Rage: Feb 27 – Mar 12 1991
A Bad Year For The Roses
Whatever happened to The Stone Roses? 1990 should have seen the Manchester quartet poised on the brink of huge international stardom. Instead it became a year of traumas from the damp squib of their one live performance at Spike Island, the below par ‘One Love’ single and protracted legal hassles with both former and current record labels. Rage asks, “What went wrong?”
Rage Magazine Image
THIS TIME LAST YEAR you could have asked anybody which band had the world dangling on a hook in front of them, who were most likely to topple the fat cats of International stadium pomp and save the world foryoung fresh rock and roll, and they’d all have said The Stone Roses.Twelve months on and how things have changed. Now the Roses seem constantly referred to in the past tense, while the bands they’ve influenced are filling the void for Roses-starved fans. Fame,as the cliche goes, is a fickle mistress.
But it wasn’t always so. The band started in a modest enough way. playing warehouse gigs years before they aquired the “rave on” connotations, slowly building up a live following in their native Manchester. The early Stone Roses were a strong Who/U2 mix of guitar power They were snotty ex-scooter boys who contrasted widely with the wimpy tomfoolery of then (ocal faves The Smiths. But were they a goth band? The accusations have flowed thick and fast from detractors eager to demistify the band’s achievements. Answers are not immediately forthcoming. “He always dressed a bit smarter than the rest of us,” reveals an old scooter pal of lan Brown’s. “There were always girls swarming around him!”
Goths or not, the band’s live following in the Manchester area proved a catalyst for their expansion beyond the usual plight of guitar bands. They were massive within 10 miles of The International nightclub but virtually unknown everywhere else. The summer of ’89 was to change all that.
To all intents and purposes, it signalled the start of a major upturn in the fortunes of British pop. The signal for the dam to open was the Roses gig at the massive Tower Ballroom in Blackpool. Thousands flocked over from Manchester for the day out: like football supporters following their team. many dressed in the flares and fishing hats uniform favoured by their idois. Soon after, the release of the band’s eponymous debut LP had the music press frothing at the mouth with barely containable glee. Here. at last, was a band capable of moving into the void vacated by The Smiths. For some they were considered ambassadors, ready to purge the charts of the dreaded dance music.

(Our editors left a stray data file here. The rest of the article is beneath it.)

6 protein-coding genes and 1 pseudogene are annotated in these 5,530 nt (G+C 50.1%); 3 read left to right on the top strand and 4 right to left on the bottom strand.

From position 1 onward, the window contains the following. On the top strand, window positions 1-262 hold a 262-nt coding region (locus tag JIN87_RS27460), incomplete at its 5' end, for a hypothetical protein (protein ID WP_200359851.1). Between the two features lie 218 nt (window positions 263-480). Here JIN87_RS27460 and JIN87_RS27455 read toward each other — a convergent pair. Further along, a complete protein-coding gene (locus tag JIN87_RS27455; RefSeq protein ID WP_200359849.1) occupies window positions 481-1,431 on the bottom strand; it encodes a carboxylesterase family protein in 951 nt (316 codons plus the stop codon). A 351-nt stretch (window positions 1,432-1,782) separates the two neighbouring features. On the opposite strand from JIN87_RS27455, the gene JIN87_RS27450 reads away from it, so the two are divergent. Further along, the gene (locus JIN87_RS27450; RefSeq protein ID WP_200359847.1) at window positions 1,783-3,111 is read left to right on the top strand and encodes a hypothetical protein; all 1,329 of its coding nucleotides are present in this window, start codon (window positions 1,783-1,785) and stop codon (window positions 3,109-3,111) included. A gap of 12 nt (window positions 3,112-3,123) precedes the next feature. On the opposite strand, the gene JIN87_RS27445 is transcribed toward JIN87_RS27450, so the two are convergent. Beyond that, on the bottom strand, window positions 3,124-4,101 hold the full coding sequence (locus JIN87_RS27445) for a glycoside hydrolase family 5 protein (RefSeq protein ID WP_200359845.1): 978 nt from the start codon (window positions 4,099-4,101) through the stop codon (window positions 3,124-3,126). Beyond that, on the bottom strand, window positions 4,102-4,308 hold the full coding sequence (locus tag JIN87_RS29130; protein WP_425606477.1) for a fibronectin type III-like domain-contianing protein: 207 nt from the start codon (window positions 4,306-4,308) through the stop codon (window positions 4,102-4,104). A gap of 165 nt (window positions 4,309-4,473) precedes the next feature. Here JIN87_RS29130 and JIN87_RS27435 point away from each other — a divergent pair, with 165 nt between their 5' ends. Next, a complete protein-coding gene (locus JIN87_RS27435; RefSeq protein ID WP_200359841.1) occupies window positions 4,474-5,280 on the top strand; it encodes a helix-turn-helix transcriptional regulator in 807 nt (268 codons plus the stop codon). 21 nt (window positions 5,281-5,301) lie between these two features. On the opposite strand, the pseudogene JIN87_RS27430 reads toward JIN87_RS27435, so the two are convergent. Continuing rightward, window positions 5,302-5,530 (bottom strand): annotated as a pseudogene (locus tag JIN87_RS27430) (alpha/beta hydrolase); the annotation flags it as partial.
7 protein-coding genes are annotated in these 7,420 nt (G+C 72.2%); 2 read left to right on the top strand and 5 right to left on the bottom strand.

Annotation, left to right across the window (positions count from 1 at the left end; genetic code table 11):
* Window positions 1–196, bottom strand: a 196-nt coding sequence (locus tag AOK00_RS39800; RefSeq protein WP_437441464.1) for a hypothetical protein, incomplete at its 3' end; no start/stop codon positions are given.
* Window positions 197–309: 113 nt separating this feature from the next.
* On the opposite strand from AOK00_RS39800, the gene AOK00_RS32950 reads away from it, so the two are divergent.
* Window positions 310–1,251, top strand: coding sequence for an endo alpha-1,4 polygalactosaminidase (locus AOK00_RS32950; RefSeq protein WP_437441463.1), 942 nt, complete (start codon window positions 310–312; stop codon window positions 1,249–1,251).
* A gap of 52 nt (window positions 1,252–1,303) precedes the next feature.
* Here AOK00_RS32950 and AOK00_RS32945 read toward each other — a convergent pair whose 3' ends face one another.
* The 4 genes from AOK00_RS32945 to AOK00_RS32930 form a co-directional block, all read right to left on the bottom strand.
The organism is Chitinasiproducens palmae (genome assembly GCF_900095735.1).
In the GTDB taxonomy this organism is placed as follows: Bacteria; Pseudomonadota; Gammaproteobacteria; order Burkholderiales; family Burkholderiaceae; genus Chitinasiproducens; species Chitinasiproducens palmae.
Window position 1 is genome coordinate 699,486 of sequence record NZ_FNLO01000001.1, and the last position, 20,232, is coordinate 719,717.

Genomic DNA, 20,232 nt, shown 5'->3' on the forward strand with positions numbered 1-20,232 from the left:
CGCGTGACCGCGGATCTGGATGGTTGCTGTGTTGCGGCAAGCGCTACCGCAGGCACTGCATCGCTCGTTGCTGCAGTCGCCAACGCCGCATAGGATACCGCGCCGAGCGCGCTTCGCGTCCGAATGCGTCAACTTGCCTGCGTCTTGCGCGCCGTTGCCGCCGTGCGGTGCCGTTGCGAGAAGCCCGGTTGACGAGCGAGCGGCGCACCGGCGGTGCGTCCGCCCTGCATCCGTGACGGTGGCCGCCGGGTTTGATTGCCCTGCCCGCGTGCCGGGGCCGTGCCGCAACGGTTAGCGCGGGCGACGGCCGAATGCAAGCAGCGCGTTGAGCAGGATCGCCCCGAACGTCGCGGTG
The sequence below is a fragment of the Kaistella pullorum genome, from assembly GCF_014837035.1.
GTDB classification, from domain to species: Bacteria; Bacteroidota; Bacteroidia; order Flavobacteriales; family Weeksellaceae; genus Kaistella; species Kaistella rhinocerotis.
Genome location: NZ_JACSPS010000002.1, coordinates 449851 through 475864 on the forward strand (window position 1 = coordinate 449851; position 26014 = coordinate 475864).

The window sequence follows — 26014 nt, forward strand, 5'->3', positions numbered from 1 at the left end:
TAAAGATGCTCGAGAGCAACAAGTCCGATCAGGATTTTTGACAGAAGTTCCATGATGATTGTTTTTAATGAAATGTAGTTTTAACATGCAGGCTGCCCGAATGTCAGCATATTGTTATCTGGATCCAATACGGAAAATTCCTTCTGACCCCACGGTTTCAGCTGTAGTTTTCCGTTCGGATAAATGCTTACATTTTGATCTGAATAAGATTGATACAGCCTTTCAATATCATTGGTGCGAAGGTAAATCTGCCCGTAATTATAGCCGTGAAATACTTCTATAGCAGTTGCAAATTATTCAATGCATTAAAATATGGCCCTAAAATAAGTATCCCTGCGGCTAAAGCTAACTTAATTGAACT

But the Roses themselves were having none of this. They may have been lippy and uncompromising, but they also liked dance music and the culture it embraced. They had. after all, done their first gigs in warehouses and, according to the Roses fanzine ‘Made Of Paper’, lan Brown had been spotted buying Italian house records in the Eastern Bloc record shop!
The release of ‘Fool’s Gold’, a track not included on the LP, cemented the idea that the Roses might be more than just another retro-fixated guitar act. Tricked up on a trippy tape loop of James Brown’s ‘Funky Drummer’, ‘Fool’s Gold’ was the record that sorted the men from the boys, smouldering into the charts to give the Roses their first real hit. Ever since lan Brown’s face has mooned monkey-like from the covers of countless magazines and newspapers.
For The Stone Roses, the roots of their current strife lay in their success. First up came the reissue of their ‘Sally Cinnamon’ 45 by former label FM/Revolver. The Roses maintained they had no objections to the reissue Itself, but took artistic offence at the cobbled- together video used to promote it. Their response is now legendary. One night they drove up from Rockfield studios in Wales to redecorate the FM/Revolver offices.
“If the guy had somehow insulted us in the same way In a pub, we’d have done him then,” claimed guitarist John Squire about the particular brand of justice they meted out to Revolver boss Paul Birch. The Roses were arrested and subsequently fined, but not before their final and most audacious act, the troubled open-air event at Spike Island near Widnes. With the exception of the lacklustre ‘One Love’ 45, it was the last we really saw of them.
Since then, all we’ve heard from the band are that they are desperate to free themselves from their recording contract with Silvertone. Having already successfully appealed against the first trial date, the legal fisticuffs now commence on March 4. Nothing new is expected from the band. but rumours have been rife around Manchester. One Journalist told me she’d heard the band had spent Christmas in a recording studio on the Shetland Isles trying to get new material together, but had returned empty handed. A radio deejay maintained they were currently rehearsing in Wales with plans to record a second LP in the autumn.
Many others reckon they’re just sitting in bed all day smoking pot. Whatever, they’re going to have to pull something special out of the hat if they’re to regain the ground they’ve lost in the meantime.
Notes: Also features a discography with images.